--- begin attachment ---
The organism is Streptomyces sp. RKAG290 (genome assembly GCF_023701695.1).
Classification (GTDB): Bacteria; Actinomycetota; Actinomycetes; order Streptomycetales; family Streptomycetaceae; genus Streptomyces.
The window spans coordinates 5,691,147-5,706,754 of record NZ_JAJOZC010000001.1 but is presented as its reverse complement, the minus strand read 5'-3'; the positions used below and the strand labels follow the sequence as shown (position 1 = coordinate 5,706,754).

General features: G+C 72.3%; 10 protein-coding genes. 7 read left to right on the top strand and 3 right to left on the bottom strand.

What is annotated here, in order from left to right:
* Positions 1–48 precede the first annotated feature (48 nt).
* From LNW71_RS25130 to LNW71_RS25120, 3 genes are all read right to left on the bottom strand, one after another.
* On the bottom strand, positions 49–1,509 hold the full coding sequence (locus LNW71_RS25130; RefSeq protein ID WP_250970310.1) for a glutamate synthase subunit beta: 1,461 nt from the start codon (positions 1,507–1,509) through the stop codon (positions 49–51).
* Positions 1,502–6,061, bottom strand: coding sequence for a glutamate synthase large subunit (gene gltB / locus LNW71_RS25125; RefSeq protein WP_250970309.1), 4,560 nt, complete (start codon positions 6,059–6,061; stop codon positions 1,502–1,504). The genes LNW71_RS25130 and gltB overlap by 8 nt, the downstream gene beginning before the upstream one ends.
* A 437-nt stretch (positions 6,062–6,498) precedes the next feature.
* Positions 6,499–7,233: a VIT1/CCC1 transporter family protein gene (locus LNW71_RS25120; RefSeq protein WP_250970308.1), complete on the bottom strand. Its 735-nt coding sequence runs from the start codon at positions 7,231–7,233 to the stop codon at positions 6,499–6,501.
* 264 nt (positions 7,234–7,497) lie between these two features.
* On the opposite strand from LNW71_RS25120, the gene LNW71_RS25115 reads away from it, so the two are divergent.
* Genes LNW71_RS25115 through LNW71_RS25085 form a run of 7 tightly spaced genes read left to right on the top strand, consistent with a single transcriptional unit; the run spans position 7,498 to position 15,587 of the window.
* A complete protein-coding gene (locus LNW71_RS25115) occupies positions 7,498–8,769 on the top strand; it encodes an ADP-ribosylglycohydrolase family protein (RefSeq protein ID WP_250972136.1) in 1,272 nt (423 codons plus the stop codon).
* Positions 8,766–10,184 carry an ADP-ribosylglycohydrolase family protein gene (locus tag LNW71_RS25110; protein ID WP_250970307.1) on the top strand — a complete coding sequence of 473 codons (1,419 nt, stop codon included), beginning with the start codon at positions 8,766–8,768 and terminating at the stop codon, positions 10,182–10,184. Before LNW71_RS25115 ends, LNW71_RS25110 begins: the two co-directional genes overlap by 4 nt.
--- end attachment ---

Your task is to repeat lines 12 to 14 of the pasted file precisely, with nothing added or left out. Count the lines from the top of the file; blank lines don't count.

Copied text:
* 264 nt (positions 7,234–7,497) lie between these two features.
* On the opposite strand from LNW71_RS25120, the gene LNW71_RS25115 reads away from it, so the two are divergent.
* Genes LNW71_RS25115 through LNW71_RS25085 form a run of 7 tightly spaced genes read left to right on the top strand, consistent with a single transcriptional unit; the run spans position 7,498 to position 15,587 of the window.